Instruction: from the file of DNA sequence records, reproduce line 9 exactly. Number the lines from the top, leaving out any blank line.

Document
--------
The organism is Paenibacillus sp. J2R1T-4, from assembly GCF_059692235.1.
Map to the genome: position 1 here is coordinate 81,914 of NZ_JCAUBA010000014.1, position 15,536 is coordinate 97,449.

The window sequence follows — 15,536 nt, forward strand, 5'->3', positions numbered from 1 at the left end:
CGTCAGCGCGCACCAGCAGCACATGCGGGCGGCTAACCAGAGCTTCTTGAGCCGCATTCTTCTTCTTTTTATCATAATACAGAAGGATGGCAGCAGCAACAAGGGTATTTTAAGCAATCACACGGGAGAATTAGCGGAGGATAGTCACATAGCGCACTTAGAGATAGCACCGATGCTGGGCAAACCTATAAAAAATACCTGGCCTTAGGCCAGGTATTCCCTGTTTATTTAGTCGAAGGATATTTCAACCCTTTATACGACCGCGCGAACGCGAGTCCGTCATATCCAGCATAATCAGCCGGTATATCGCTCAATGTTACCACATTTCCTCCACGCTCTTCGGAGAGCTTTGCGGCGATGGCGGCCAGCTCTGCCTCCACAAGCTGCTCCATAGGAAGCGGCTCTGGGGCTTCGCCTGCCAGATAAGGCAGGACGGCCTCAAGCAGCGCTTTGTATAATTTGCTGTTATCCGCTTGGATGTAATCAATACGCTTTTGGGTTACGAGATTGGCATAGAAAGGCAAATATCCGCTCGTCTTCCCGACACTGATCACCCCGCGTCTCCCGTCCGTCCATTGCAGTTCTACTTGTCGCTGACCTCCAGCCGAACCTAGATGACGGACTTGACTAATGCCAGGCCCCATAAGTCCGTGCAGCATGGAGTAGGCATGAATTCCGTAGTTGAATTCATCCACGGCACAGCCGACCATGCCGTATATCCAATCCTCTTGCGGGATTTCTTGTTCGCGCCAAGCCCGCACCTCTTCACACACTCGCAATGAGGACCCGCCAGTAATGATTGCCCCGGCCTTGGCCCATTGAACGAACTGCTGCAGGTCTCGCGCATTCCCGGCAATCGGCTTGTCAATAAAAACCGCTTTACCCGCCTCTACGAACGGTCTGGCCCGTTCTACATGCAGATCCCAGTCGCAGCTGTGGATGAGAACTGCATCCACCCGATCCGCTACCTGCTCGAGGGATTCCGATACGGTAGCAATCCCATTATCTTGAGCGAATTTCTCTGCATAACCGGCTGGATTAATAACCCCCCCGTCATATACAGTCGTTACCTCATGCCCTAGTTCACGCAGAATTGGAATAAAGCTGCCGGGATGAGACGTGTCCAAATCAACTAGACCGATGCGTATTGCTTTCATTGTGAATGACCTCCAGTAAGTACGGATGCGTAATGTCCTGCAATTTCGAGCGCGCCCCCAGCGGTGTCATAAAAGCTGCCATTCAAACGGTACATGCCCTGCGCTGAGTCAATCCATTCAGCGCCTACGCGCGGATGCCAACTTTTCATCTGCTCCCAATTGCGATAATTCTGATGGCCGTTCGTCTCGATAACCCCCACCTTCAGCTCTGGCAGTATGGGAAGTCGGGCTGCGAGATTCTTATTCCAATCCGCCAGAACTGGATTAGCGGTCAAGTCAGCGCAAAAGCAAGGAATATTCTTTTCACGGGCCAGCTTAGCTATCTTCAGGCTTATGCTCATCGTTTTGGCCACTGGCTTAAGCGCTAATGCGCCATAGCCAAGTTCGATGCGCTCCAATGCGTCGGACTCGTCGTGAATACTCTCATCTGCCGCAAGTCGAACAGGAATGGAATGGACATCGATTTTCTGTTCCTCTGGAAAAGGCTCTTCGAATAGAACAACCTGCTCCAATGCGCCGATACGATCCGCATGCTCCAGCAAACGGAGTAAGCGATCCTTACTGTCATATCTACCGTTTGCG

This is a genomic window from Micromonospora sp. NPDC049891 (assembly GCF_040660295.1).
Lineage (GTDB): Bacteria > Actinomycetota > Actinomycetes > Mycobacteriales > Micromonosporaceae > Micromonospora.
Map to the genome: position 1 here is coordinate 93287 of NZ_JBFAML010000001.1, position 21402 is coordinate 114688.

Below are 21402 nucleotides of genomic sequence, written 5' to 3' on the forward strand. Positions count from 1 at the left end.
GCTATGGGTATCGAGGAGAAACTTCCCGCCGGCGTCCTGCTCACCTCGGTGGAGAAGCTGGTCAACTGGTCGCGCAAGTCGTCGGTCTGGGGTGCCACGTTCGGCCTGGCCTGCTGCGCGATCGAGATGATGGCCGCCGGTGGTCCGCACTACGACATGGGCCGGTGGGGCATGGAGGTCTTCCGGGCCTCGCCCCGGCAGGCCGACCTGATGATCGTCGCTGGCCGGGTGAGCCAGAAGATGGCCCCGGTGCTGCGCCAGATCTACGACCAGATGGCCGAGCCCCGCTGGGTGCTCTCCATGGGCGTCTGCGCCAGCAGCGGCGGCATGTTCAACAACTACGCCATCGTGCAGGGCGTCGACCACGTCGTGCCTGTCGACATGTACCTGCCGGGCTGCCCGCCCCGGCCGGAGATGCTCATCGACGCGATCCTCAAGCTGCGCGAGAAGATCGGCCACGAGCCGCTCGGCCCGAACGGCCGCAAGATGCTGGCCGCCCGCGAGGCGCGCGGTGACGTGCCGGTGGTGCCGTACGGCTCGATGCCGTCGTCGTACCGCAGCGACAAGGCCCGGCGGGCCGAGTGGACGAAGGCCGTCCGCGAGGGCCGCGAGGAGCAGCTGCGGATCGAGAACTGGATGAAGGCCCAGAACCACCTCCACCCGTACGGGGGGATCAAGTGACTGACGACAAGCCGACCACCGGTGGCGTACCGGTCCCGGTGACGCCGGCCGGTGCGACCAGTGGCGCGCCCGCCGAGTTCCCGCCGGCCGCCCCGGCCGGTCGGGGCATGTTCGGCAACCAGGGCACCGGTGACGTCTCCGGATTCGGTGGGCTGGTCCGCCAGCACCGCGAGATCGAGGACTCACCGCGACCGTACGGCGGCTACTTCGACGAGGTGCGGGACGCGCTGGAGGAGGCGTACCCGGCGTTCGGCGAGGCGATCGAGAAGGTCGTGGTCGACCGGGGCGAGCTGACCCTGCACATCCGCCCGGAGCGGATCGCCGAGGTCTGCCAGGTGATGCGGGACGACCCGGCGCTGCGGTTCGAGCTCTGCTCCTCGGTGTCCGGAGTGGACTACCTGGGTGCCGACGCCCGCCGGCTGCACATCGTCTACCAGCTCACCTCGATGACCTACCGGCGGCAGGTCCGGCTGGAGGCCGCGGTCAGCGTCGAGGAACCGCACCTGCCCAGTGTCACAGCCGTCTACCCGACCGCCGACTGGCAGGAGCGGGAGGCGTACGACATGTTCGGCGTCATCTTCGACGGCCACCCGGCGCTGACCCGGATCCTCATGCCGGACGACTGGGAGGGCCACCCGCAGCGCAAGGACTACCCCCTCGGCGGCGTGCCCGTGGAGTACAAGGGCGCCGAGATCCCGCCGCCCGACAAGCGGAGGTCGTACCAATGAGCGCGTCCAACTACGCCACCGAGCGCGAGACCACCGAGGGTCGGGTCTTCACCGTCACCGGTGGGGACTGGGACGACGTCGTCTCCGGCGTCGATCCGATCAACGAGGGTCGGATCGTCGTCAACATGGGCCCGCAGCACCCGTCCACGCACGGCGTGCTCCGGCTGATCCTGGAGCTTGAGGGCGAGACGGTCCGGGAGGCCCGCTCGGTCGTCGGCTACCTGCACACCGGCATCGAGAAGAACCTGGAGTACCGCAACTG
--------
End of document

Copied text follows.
GCTATGGGTATCGAGGAGAAACTTCCCGCCGGCGTCCTGCTCACCTCGGTGGAGAAGCTGGTCAACTGGTCGCGCAAGTCGTCGGTCTGGGGTGCCACGTTCGGCCTGGCCTGCTGCGCGATCGAGATGATGGCCGCCGGTGGTCCGCACTACGACATGGGCCGGTGGGGCATGGAGGTCTTCCGGGCCTCGCCCCGGCAGGCCGACCTGATGATCGTCGCTGGCCGGGTGAGCCAGAAGATGGCCCCGGTGCTGCGCCAGATCTACGACCAGATGGCCGAGCCCCGCTGGGTGCTCTCCATGGGCGTCTGCGCCAGCAGCGGCGGCATGTTCAACAACTACGCCATCGTGCAGGGCGTCGACCACGTCGTGCCTGTCGACATGTACCTGCCGGGCTGCCCGCCCCGGCCGGAGATGCTCATCGACGCGATCCTCAAGCTGCGCGAGAAGATCGGCCACGAGCCGCTCGGCCCGAACGGCCGCAAGATGCTGGCCGCCCGCGAGGCGCGCGGTGACGTGCCGGTGGTGCCGTACGGCTCGATGCCGTCGTCGTACCGCAGCGACAAGGCCCGGCGGGCCGAGTGGACGAAGGCCGTCCGCGAGGGCCGCGAGGAGCAGCTGCGGATCGAGAACTGGATGAAGGCCCAGAACCACCTCCACCCGTACGGGGGGATCAAGTGACTGACGACAAGCCGACCACCGGTGGCGTACCGGTCCCGGTGACGCCGGCCGGTGCGACCAGTGGCGCGCCCGCCGAGTTCCCGCCGGCCGCCCCGGCCGGTCGGGGCATGTTCGGCAACCAGGGCACCGGTGACGTCTCCGGATTCGGTGGGCTGGTCCGCCAGCACCGCGAGATCGAGGACTCACCGCGACCGTACGGCGGCTACTTCGACGAGGTGCGGGACGCGCTGGAGGAGGCGTACCCGGCGTTCGGCGAGGCGATCGAGAAGGTCGTGGTCGACCGGGGCGAGCTGACCCTGCACATCCGCCCGGAGCGGATCGCCGAGGTCTGCCAGGTGATGCGGGACGACCCGGCGCTGCGGTTCGAGCTCTGCTCCTCGGTGTCCGGAGTGGACTACCTGGGTGCCGACGCCCGCCGGCTGCACATCGTCTACCAGCTCACCTCGATGACCTACCGGCGGCAGGTCCGGCTGGAGGCCGCGGTCAGCGTCGAGGAACCGCACCTGCCCAGTGTCACAGCCGTCTACCCGACCGCCGACTGGCAGGAGCGGGAGGCGTACGACATGTTCGGCGTCATCTTCGACGGCCACCCGGCGCTGACCCGGATCCTCATGCCGGACGACTGGGAGGGCCACCCGCAGCGCAAGGACTACCCCCTCGGCGGCGTGCCCGTGGAGTACAAGGGCGCCGAGATCCCGCCGCCCGACAAGCGGAGGTCGTACCAATGAGCGCGTCCAACTACGCCACCGAGCGCGAGACCACCGAGGGTCGGGTCTTCACCGTCACCGGTGGGGACTGGGACGACGTCGTCTCCGGCGTCGATCCGATCAACGAGGGTCGGATCGTCGTCAACATGGGCCCGCAGCACCCGTCCACGCACGGCGTGCTCCGGCTGATCCTGGAGCTTGAGGGCGAGACGGTCCGGGAGGCCCGCTCGGTCGTCGGCTACCTGCACACCGGCATCGAGAAGAACCTGGAGTACCGCAACTG